Our collection of articles on Creatives

Overheated Auctions FAQ

Now, you are ready for the battle! Just a couple of questions might have left — so here are the answers to them.

Can your network protect you from overheated auctions?

Yes, it can. Here is how it happens at PropellerAds:

  • We have technologies that match particular offer types with the most relevant traffic. Thus, PropellerAds selects different auctions for various offers.
  • Even if your bid is losing, you still get your piece of traffic. Advertising networks don’t just give 100% of traffic to the richest media buyer — so you’ll still receive a small share.
  • The auctions don’t work as simply as we described in the beginning. For example, there is a second-price auction when you pay less than your desired bid. Such a model allows for balancing the competition and protects an auction from overheating. The same ‘pay less than a desired bid’ approach is available with the PropellerAds CPA Goal bidding model.
  • Besides, your campaign performance affects the auctions, too. If the offer converts well, it will receive more traffic and keep the higher positions in auctions.

Why do auctions become overheated?

Overall, this happens when the GEO becomes occupied by advertisers ready to pay more than the average bid. For example, you have a 30% margin from your offer when your bid is $1,5.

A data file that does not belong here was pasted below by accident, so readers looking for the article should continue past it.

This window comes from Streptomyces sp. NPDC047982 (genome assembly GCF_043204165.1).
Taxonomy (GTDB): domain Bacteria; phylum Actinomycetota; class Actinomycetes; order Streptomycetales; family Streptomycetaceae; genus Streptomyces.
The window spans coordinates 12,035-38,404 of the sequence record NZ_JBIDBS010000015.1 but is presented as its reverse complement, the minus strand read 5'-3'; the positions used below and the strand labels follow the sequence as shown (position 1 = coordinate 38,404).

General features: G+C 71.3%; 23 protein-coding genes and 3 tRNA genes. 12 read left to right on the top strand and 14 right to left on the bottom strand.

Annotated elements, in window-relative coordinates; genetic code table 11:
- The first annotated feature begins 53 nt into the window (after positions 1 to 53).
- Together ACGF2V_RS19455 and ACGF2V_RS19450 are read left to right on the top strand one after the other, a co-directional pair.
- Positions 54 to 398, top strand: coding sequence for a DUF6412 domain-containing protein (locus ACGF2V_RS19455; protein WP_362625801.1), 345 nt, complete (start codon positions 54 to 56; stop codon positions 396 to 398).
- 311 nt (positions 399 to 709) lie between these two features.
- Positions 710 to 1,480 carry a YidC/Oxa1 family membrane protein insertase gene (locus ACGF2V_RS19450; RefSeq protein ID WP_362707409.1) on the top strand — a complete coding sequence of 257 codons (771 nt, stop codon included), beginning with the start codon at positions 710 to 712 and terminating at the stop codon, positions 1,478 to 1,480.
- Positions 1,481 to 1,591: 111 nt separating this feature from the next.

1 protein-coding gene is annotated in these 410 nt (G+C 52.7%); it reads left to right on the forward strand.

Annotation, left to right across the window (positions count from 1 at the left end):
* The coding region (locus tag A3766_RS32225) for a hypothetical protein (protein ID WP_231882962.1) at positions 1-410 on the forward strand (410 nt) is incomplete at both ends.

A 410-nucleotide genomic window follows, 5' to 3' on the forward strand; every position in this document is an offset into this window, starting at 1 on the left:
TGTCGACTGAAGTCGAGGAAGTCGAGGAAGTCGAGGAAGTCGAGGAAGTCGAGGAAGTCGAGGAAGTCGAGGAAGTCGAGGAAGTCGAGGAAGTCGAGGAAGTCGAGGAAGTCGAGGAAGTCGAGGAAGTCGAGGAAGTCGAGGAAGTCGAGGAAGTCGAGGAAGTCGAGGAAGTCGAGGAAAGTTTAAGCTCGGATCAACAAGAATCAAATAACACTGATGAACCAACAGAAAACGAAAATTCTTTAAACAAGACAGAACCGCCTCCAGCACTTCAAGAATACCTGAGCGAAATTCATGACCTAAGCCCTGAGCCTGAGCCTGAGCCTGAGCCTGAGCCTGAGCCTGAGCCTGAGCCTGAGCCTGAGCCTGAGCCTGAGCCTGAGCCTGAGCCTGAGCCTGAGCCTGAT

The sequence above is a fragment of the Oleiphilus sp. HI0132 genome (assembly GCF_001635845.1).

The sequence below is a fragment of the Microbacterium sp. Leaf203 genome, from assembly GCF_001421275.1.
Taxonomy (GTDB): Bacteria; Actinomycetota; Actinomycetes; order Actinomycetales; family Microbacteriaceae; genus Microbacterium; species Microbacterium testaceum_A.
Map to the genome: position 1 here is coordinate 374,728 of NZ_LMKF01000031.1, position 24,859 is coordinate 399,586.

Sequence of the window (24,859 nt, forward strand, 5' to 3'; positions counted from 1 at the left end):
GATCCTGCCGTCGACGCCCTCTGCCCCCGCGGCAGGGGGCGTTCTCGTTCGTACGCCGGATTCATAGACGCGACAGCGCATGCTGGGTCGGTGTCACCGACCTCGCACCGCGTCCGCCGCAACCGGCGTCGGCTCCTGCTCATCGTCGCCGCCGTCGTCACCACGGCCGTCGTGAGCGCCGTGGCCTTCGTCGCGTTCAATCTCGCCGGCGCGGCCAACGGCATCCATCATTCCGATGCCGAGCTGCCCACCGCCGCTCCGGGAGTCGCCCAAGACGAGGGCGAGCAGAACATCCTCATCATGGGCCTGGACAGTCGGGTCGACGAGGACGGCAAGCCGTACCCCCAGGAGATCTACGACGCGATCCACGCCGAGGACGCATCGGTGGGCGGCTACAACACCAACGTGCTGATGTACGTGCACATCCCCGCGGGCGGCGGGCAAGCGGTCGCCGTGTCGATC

If your competitor gets a margin of 60% with the same $1,5 bid, they can easily increase it to, say, $2. This way, they will get more traffic, a higher conversion rate — and still a good margin of about 30%.

Besides, some advertisers don’t even check out the rates and margins — and just need to get as many impressions as possible. Not a common case, but this also happens and can also make a GEO overheated.

Serge: Auctions don’t become overheated in the blink of an eye; this happens gradually. What is more, prices are globally rising: for example, US Popunder ads traffic used to cost about two times lower 8 years ago.

Dmitriy Alukard, media buyer, PropellerAds partner: In my opinion, overheating happens because of the ‘monkey see, monkey do’ tendency. People get inspired by complicated case studies and spy tools and try to copy others’ success in the same GEOs.

When can the auction be overheated?

Actually, there is no particular ‘overheating schedule’, but we got a small insight from Serge regarding this.

The trick is that GEOs can be overheated during big events. But the biggest problem is New Year’s Eve, when big brands run traffic to spend their budgets before January 1; otherwise, they won’t get the same budgets next year.

The competition becomes obviously less right after New Year when most media buyers are on holiday, and big players finally finish their last-minute spending.

How can I understand that GEO is worth competing?

In Alukard’s opinion, everything depends on the ROI — if the offer brings a huge profit, why not buy out the GEO? This is one example of how it happened:

Alukard: When the ROI is lucrative, still make sure you are guaranteed to receive your payouts. Check the offer flow’s specifics — and be careful with resold offers: it might turn out that its description had a mistake, or the direct advertiser declines like 30% of your traffic.

To Sum Up

As Alukard puts it, ‘Everyone runs pretty similar offers in overheated GEOs. So, the campaigns become profitable for those who have the highest bid, the smallest number of redirects, use extra monetization, target audiences, and apply various other techniques.

And, in fact, we have it all — so you can safely compete even in the hottest GEOs with our help.



View more posts